Event organisers wanting to create a community atmosphere in a high profile, competitive regatta could take a leaf out of the Australian Women’s Keelboat Regatta’s book. This regatta focussed on the essence of what sport is really about: community. How was this done? Top quality race management, highest quality protest committee, dedicated staff, eager competitors, constant updates via Facebook/ website and of course free BBQ and beer after every day’s racing.
From the beginning, this regatta sought to attract competitors from all around the country in an effort to provide opportunities for all women to explore, participate in and thrive at in competitive Keelboat sailing. Over the past three days stories of long distance travel, dedication to learning new skills and overcoming odds to participate have been told.
One such story is that of WA skipper, Karen Koedyk, a first time owner and skipper of an S80 from the Royal Perth Yacht Club. Karen’s husband suggested she compete in this regatta to get some more experience and to have some fun so they began contacting people in Victoria to try and organise a boat and crew. With little luck she turned to the Royal Melbourne Yacht Squadron for assistance. Next thing, she’s had an S80 lent to her and scrambled the remaining five crew from the ‘crew wanted’ section of the AWKR website:
“I couldn’t believe that it all came together; it seemed like just a passing conversation (with my husband) and next thing I know we’ve got accommodation, crew and a boat sorted and all thanks to the AWKR committee and Liz and Lou at RMYS.”
We were in a shambles on Saturday, not knowing each other’s name let alone each other’s abilities, but we were astounded by what we achieved by day 3! We all had a great time and this experience has increased our confidence immensely – we even got a half decent result today. The people at this regatta were so helpful and encouraging.”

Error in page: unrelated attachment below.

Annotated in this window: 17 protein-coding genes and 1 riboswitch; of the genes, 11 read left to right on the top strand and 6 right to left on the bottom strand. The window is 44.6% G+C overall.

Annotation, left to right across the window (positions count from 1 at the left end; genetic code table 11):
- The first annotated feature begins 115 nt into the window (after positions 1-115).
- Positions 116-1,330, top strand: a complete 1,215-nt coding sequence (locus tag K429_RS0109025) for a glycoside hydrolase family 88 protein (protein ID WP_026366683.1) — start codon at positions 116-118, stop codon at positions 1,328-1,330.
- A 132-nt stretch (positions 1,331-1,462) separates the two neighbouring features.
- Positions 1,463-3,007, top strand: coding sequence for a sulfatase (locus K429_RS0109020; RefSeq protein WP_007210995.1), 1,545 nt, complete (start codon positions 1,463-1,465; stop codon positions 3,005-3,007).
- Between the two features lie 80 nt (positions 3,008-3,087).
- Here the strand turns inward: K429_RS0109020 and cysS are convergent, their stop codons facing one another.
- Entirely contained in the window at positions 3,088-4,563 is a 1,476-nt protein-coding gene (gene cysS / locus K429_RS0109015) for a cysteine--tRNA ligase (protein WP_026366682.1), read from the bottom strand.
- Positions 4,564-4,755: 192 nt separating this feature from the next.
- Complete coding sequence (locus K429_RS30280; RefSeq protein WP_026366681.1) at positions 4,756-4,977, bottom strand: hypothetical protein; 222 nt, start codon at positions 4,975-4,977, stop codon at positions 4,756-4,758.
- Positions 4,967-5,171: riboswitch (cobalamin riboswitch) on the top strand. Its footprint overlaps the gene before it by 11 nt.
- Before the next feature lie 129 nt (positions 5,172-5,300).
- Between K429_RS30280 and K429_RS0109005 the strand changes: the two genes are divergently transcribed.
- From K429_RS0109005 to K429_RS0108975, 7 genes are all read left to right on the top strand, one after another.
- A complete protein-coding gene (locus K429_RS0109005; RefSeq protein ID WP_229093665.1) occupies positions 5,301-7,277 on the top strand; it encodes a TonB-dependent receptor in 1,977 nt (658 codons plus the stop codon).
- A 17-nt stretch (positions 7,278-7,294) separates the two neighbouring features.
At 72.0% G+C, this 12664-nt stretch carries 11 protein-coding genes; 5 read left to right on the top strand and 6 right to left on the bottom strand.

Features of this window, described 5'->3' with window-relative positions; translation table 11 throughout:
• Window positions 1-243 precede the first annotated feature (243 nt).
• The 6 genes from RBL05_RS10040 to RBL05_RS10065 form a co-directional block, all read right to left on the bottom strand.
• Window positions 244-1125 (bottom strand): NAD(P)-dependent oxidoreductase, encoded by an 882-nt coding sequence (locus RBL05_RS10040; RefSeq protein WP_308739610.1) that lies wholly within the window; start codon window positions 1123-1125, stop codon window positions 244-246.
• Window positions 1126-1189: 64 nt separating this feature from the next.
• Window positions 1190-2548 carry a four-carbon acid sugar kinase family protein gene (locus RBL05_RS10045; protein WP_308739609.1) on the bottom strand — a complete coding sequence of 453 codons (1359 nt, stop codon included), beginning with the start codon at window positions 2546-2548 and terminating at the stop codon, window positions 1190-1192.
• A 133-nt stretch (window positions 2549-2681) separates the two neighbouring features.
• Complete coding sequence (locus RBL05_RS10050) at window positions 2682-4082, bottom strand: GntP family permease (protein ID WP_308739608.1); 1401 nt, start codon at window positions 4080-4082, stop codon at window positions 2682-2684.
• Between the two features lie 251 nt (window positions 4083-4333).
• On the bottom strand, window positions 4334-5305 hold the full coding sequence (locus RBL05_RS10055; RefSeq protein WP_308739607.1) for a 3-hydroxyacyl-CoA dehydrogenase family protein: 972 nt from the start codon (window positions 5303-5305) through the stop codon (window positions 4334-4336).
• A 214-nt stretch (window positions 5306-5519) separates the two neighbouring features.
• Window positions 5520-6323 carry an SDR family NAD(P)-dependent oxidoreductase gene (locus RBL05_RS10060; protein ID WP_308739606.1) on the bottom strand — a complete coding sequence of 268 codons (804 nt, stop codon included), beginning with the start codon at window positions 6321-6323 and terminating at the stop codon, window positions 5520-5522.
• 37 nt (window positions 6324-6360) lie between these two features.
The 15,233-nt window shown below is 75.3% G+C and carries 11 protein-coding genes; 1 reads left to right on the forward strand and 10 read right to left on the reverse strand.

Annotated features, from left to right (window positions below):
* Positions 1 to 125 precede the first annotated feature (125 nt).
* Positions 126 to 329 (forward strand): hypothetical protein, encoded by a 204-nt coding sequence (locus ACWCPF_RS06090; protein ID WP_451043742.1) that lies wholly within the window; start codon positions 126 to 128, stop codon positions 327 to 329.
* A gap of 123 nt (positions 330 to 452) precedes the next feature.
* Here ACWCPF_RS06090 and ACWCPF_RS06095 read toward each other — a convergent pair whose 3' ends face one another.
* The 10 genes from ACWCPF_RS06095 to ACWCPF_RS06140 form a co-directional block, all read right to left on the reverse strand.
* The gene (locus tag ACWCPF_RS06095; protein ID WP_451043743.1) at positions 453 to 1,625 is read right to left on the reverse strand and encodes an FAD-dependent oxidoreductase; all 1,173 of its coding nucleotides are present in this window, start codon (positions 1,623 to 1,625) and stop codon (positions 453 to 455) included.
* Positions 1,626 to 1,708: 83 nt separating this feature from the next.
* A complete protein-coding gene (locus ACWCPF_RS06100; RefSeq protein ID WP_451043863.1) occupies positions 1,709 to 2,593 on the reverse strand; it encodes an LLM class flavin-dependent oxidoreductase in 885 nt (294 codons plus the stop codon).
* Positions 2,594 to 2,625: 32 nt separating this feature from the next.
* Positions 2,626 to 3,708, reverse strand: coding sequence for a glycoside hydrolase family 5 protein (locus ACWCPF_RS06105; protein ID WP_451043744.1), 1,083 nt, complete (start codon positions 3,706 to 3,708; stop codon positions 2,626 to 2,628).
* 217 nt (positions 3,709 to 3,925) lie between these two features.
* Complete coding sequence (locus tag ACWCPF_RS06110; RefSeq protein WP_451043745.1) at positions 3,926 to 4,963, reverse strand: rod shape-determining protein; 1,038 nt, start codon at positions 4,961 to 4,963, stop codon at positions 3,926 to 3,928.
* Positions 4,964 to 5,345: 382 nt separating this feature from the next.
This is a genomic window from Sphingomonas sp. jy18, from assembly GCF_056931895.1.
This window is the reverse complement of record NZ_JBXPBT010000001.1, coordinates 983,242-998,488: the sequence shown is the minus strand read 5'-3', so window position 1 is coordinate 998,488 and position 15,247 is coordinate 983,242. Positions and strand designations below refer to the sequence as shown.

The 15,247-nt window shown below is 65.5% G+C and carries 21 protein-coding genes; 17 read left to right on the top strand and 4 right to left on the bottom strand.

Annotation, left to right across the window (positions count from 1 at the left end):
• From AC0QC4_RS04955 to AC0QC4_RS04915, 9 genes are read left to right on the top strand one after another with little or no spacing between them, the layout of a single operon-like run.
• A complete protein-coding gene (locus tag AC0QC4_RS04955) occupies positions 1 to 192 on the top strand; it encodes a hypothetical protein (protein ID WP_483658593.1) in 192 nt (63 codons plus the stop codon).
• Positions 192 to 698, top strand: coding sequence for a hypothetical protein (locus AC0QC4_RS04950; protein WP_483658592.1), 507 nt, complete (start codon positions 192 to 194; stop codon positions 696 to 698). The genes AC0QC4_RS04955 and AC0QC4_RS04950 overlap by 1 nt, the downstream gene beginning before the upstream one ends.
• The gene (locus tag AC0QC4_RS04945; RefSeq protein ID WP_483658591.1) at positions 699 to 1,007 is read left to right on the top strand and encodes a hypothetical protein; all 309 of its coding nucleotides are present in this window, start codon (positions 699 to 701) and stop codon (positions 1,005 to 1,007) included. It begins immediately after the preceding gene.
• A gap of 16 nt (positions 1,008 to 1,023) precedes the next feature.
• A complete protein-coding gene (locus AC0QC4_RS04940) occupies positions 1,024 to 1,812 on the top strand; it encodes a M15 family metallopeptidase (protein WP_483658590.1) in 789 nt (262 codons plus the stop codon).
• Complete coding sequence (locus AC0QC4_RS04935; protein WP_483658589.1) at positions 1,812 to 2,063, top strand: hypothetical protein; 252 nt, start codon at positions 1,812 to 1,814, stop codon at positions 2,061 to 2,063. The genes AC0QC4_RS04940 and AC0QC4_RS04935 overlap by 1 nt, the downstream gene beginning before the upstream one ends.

The regatta itself holds a level of prestige being it’s in it’s 26th year of existence and so with it comes an eagerness to win your place in history. Tension was high with minimal degrees of separation in the results on the last day of the AWKR. With conditions a pleasant 12 knots and flat water from the North/ North West, racing kicked off on time.
It was clear to see in the first start that competitors wanted to seal a podium position at this year’s event. It was a close start with everyone pushing the line and with the gun blown competitors went ‘hell for leather’ to the top mark with an individual recall for a couple boats who mistimed the shifty gusts and pulled the throttle a bit too early.
‘Scarlett Runner 9’ smashed the start, stealing the gap created by the boats who received an individual recall. Being the furthest pin end boat with no close windward competition they put the nose down and made massive gains. ‘Scarlett Runner 9’ have done consistently well over the last three days; skipper, Kirsty Harris, attributes this success to her crew and the competition:
“It’s great to have so many interstate competitors – they definitely keep you on your toes! Today’s conditions were perfect and believe it’s just our well-oiled crew work that kept us going. Only three of us sail together regularly so it was important we got our crew work sorted as soon as possible. We’re very happy with how we’ve sailed over this regatta.”
Division 1 boats were reluctant to tack until half way up the beat with the impending left shift coming down the course; even those who should probably have considered a clearing tack held in there. ‘Absolut’ rolled ‘More Noise’ just as the shift came through giving ‘More Noise’ the perfect opportunity to tack and gain.